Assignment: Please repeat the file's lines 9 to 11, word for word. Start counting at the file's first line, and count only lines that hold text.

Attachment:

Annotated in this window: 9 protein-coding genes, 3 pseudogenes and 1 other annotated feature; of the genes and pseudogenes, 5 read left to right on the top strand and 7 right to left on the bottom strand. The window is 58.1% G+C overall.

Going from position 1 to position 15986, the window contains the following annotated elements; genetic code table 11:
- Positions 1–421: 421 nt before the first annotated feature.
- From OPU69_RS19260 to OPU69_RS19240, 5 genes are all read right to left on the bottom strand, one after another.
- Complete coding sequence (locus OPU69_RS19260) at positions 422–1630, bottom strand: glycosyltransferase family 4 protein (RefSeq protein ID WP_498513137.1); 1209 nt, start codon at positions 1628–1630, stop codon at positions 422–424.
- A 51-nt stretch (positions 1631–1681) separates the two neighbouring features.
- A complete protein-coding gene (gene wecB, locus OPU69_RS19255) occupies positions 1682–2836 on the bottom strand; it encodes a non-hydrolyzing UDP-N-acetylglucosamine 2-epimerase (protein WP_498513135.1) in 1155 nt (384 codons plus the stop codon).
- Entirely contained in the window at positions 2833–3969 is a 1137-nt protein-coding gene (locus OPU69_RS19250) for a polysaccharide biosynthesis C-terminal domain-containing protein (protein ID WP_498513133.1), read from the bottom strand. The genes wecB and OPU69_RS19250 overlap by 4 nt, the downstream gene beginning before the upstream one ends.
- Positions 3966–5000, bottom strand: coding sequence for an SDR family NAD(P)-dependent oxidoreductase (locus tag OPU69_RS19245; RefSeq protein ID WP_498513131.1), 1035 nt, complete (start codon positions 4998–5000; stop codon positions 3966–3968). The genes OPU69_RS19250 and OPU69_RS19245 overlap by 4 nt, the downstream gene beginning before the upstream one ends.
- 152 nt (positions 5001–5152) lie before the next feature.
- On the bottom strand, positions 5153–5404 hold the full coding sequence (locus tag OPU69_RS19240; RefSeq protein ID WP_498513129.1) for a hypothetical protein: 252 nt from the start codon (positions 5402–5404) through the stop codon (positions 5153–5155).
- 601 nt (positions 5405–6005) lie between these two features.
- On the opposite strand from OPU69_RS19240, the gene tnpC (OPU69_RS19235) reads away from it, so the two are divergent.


- Positions 3966–5000, bottom strand: coding sequence for an SDR family NAD(P)-dependent oxidoreductase (locus tag OPU69_RS19245; RefSeq protein ID WP_498513131.1), 1035 nt, complete (start codon positions 4998–5000; stop codon positions 3966–3968). The genes OPU69_RS19250 and OPU69_RS19245 overlap by 4 nt, the downstream gene beginning before the upstream one ends.
- 152 nt (positions 5001–5152) lie before the next feature.
- On the bottom strand, positions 5153–5404 hold the full coding sequence (locus tag OPU69_RS19240; RefSeq protein ID WP_498513129.1) for a hypothetical protein: 252 nt from the start codon (positions 5402–5404) through the stop codon (positions 5153–5155).